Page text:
navigator.serviceWorker
          .register("sw.js", {
            scope: "./"
          })
          .then(function(reg) {
            console.log(
              "Service worker has been registered for scope:" + reg.scope
            );
          });
      }
    </script>
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Running the audits again, you'll see that our app does better this time as compared to the previous runs. The app is installable and also works offline ( try it out with airplane mode ).

Now we'll be prompted to install the PWA on desktop & mobile.

/pwa/Screenshot_2019-09-27_at_10.52.38_AM.png

/pwa/photo_2019-09-27_11-25-28.jpg

Prompts

Check out the GitHub link on my website and the demo at https://pwa-repo.netlify.com/ .

However, we're still not done. Solving the rest of the issues in the Audit is an assignment for each one of you. Connect with me and show me your results at @akashtrikon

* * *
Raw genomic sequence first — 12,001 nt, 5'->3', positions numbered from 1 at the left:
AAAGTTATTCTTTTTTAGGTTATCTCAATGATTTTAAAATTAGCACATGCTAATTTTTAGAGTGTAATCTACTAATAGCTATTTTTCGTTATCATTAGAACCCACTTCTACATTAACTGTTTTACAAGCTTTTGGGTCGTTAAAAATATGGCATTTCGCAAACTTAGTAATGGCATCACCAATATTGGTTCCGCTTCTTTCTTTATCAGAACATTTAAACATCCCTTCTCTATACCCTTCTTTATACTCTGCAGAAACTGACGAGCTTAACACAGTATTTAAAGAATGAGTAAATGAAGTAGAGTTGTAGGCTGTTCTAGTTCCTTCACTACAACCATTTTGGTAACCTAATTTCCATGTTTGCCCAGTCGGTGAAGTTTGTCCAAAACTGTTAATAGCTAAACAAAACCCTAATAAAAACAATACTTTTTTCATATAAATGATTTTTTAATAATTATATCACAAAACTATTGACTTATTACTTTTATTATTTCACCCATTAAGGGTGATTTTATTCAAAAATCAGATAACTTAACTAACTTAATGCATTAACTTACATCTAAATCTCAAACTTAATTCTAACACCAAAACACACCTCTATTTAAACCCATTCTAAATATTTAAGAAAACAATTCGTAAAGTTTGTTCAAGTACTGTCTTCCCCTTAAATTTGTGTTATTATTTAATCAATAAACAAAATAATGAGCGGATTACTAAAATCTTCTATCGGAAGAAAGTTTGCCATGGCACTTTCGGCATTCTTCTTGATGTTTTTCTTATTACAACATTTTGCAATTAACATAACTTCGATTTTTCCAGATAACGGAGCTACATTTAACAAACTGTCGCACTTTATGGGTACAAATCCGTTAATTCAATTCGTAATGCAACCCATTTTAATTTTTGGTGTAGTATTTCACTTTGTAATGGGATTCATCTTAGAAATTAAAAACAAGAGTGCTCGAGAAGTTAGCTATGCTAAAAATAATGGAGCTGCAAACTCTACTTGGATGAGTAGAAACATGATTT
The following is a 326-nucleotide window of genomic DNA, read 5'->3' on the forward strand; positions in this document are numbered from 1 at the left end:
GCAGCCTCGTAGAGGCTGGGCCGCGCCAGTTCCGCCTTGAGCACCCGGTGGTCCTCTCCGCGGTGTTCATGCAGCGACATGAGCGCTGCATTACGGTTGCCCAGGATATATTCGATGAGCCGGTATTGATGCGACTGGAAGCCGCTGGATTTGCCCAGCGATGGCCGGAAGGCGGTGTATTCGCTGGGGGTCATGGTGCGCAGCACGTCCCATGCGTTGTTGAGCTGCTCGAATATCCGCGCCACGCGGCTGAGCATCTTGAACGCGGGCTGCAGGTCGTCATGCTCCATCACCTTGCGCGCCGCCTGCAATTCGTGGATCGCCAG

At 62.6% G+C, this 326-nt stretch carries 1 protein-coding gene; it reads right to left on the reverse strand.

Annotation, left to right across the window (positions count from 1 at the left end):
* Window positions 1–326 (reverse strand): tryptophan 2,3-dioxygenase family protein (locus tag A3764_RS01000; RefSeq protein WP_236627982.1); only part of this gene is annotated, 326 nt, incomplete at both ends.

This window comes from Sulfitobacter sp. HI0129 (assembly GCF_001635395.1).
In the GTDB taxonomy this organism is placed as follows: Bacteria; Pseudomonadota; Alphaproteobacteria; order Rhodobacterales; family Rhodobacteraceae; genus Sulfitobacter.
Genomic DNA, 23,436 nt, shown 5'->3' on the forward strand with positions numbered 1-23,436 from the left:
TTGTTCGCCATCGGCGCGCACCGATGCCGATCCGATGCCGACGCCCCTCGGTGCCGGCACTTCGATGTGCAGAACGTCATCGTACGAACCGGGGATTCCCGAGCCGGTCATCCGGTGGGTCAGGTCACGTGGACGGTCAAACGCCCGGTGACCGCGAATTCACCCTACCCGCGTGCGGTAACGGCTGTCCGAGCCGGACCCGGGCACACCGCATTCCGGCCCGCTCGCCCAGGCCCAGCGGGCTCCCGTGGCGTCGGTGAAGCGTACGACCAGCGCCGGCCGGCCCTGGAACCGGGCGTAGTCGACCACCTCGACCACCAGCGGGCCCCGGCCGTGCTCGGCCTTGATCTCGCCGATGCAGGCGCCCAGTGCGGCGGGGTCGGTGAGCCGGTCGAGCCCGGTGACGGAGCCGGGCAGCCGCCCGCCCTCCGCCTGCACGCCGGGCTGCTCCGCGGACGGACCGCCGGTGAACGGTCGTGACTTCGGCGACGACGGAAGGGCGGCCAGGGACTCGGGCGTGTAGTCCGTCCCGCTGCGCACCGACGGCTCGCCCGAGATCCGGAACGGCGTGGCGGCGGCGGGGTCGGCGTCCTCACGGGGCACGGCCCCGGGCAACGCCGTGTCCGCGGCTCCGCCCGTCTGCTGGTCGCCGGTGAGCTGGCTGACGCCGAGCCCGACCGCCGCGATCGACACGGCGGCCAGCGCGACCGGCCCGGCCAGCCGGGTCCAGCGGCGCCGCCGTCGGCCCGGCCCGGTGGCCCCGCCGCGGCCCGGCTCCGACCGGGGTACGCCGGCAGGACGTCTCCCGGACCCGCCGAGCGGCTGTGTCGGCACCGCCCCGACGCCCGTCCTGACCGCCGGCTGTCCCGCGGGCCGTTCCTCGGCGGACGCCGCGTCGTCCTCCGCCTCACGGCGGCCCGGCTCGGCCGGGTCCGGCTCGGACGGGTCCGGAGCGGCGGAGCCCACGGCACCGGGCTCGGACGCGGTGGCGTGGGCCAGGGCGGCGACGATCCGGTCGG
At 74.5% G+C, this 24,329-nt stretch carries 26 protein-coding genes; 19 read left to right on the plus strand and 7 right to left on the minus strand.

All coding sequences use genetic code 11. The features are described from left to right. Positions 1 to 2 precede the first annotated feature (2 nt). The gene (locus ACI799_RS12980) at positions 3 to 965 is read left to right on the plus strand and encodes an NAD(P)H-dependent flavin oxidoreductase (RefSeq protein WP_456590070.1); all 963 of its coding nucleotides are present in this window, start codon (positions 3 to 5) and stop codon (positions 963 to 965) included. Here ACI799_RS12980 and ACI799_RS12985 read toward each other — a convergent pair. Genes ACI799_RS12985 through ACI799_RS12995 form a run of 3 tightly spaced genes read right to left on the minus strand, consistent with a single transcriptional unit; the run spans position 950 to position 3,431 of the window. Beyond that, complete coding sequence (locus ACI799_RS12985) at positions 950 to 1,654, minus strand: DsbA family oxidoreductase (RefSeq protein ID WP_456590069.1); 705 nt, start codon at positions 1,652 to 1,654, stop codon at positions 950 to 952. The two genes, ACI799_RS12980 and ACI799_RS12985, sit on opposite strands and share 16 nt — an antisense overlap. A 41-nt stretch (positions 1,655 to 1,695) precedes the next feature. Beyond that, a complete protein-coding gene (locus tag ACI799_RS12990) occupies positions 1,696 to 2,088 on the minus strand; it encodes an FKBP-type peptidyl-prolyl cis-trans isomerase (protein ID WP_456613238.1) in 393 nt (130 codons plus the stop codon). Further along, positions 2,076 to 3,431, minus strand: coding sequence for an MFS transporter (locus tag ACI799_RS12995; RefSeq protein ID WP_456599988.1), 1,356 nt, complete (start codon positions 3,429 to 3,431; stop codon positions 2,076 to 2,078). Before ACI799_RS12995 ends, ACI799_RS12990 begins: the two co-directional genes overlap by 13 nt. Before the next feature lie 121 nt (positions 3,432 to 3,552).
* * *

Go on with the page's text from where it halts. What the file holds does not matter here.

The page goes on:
There are several things which can & should be covered in future posts, like :

  1. Responsiveness & Mobile Optimizations 📱
  2. Online Deployment 🚀
  3. Push Notifications 📥
  4. More advanced offline strategies ( with Workbox ) 🛠

Be sure to follow me on Twitter and GitHub !

For the GitHub repository and demo links, be sure to check out the blog on my website.

Discussion (2)

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polemius profile image
polemius

Thank you. Good article. Could you please say to me how I can add button on page to install PWA?

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thewritingdev profile image
Akash Joshi Author

Hey that should appear automatically if you pass Chrome's minimum PWA requirements

Forem Open with the Forem app